In addition to looking for just the big swing here, I decided to walk it through smaller swings. Notice I am taking the previous swing and multiplying it by 1.382 or 2.0 for a high- probability objective. As you can see, prices attain the objective and then turn down; they do so in three waves. Remember, three-wave moves are countertrend and tend to be contained by parallel lines.
It moves to 1.382, we come down and touch it and prices reverse.
We hit it here at 1.382…
…and again here at 2.0.
Here is another example of the same technique.
Here, I am looking at only two variables, 1.382 and 2.0.
Here is a really nice example where we attain a 1.382 multiple, exceed it moderately and then prices reverse.
I like this chart in Figure 84 the best. With the technique of determining high-probability objectives, we used only two multiples, 1.382 and 2.0, and every calculation I showed you for the last 10 charts is attained. We identified 18 potential targets, and we achieved 18 specific targets.
Notice many of these objectives are simply reversals. We hit them and reverse. That is one way you can use the technique or you can simply use them as profit-taking objectives.
Chapter 4 Key Points
I am not much of a dancer; I don't know how to waltz or tango, but my mom did teach me the box step. It is basically 1, 2, 3, 4; 1, 2, 3, 4. In this course, I have taught you the box step.
Step 1: You learned the basics of the Wave Principle, and more importantly, you learned specifically what trading opportunities the Wave Principle offers.
Step 2: You learned corrective price action usually stays within parallel lines or corrective price channels. That is important because we also know that the corrections usually end at either the center line of the corrective price channel or the upper or lower boundary of the price channel.
Step 3: You learned about alternation within corrective waves. Why is that important? It allows you to time the end of countertrend moves more accurately.
Step 4: You learned how to spot high-probability price objectives. Once you are in the trade, you know where to get out, with a high degree of certainty that you will be able to walk out with a little bit of money in your pocket.
In this course, I tried to give you some real-world tools that work in a real-world environment. I know trading is difficult, especially futures and commodity trading, and I hope I have accomplished my goal of giving you some valuable pointers on working with corrections and reverse Fibonacci.
Chapter 5 -- Questions and Answers
Q: Could you give us tricks as to how to initiate a position or how to know when to position at the middle line of the corrective trend channel or the extreme line?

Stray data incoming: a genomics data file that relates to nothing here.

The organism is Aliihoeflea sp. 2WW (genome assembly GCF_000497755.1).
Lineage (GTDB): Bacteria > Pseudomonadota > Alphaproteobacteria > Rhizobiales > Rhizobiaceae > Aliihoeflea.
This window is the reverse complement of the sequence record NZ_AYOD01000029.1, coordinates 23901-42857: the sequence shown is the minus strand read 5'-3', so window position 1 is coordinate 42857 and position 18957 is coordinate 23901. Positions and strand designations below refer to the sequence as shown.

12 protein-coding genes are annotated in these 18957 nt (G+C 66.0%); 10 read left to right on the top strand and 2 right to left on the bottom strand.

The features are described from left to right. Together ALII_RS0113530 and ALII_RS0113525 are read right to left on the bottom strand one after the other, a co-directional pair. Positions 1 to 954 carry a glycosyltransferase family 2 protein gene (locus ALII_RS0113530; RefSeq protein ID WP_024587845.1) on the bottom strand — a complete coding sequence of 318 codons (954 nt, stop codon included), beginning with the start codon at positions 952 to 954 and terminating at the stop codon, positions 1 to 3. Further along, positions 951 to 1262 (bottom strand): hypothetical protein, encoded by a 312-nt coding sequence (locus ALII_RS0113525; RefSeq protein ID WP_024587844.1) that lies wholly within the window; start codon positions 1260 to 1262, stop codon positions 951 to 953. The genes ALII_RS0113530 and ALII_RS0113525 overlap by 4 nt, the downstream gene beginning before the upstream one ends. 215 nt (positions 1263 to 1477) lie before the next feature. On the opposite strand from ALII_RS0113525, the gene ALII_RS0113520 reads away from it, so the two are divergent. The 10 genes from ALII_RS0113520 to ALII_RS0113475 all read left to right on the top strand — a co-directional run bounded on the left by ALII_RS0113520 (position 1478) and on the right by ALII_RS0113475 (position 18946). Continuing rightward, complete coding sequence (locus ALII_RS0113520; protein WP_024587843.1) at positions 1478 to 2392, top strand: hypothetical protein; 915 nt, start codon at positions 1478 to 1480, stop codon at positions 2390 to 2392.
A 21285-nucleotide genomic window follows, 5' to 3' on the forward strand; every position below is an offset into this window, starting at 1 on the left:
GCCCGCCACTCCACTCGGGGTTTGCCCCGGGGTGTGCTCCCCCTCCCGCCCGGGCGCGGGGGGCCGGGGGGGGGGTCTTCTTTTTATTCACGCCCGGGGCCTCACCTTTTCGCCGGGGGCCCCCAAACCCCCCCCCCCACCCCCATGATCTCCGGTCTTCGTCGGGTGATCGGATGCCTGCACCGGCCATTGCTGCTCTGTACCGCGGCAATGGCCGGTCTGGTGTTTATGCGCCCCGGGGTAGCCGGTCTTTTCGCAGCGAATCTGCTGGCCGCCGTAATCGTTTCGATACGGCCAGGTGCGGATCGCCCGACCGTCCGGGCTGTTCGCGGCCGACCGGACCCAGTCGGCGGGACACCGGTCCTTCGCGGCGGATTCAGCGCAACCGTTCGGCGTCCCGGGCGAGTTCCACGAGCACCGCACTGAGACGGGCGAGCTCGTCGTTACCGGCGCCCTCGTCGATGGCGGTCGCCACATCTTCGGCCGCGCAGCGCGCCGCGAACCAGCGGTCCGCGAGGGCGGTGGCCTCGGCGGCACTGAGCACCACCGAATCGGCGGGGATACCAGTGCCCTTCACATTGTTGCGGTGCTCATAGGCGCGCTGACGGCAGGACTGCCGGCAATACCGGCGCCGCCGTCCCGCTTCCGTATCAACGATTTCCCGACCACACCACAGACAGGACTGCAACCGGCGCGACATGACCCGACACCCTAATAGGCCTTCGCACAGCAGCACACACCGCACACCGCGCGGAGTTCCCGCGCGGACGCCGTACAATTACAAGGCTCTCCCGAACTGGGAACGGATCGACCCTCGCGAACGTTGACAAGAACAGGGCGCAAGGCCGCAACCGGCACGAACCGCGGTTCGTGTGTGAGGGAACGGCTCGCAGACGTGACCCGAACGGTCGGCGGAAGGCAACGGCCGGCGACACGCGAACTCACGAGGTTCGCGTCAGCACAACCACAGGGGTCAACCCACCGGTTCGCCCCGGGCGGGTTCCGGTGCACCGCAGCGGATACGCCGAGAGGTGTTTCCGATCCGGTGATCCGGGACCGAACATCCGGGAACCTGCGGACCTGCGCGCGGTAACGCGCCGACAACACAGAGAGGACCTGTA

Kennedy: If you're seeing a reversal near the lower boundary line and you know that the larger trend is up, a break of the center line is a very simple way to enter a position. If you're seeing prices reverse from the center line, the break of the upper or lower boundary line is probably a trigger to go long or short.
Q: Exactly what are you multiplying by 1.382 or 2.0?
Kennedy: What I'm multiplying is the previous move. So I'm essentially multiplying the previous swing by 1.382 or 2.0 and that gives me my high-probability objective.
Q: On the flat correction, is wave C always a five-wave correction?
Kennedy: Yes, wave C is always a five-wave move. Okay, there's an exception -- wave C within contracting triangles subdivides into three waves. I think that's the only exception I can recall right now. A good rule of thumb, though, is that wave C is always five waves. Stick with it.
Q: If wave A of a zigzag is a five-wave move, and wave 1 of an impulse is a five-wave move, how can you tell the difference?
Kennedy: That is a very good question, and I've got a very good answer for you. Tentatively label all five-wave moves wave A of a correction. I do that because I've found it keeps me from getting my hopes up unwisely before I know whether the wave pattern is an impulse or a correction.
Let's just say we have a five-wave move to the upside, and I label that wave as wave 1. Then the pullback I'm looking for would be a wave 2 and that would be followed by a third-wave rally. So I've got big expectations for wave 3. What I've found is that this approach often biases me whenever I'm in that third-wave time frame.
Instead, I like to label almost every five-wave move as a wave A. Then as prices unfold in wave B, I can then expect a wave C to develop. Since the most common relationship between wave C and wave A is equality, I'm going into that next impulse wave with minimum expectations. If I'm rewarded, and it's a third-wave rally, I'm that much happier. But if my expectations are only set for the minimum outcome, I'm not disappointed, and I still recognize a C wave. So I would recommend that you be prudent in your labeling. Until the price action can confirm your wave count, begin with labeling it a wave A.
It's much like one of the biggest mistakes I made as a trader: I always had my expectations set too high. I was always looking to make a home run on a trade I would initiate. So since I was always looking for the home run, every time I hit a single or a double or a triple, it wasn't good enough. In doing so, I left a lot of money on the table many times. So what I do right now is I'll hit the ball, maybe look to get on base. If it's anything beyond that, then that's gravy.
Meet Your Author
Jeffrey Kennedy Chief Commodity Analyst
Jeffrey Kennedy, MSTA, CFTe, CMT, CEWA-M, is Chief Commodity Analyst at Elliott Wave International (EWI), with 25-plus years of experience as an analyst, trader and teacher. He writes Commodity Junctures, EWI's premier commodity forecasting package that focuses on Elliott wave analysis of the commodity markets. He also produces Trader's Classroom, an educational service that shows how to spot trading opportunities with wave analysis and supporting technical methods. In 2014, he achieved the title of a Chartered Market Technician, certifying his proficiency in multiple technical analysis tools. Subscribers and students always tell us how committed he is to empowering them to achieve trading success.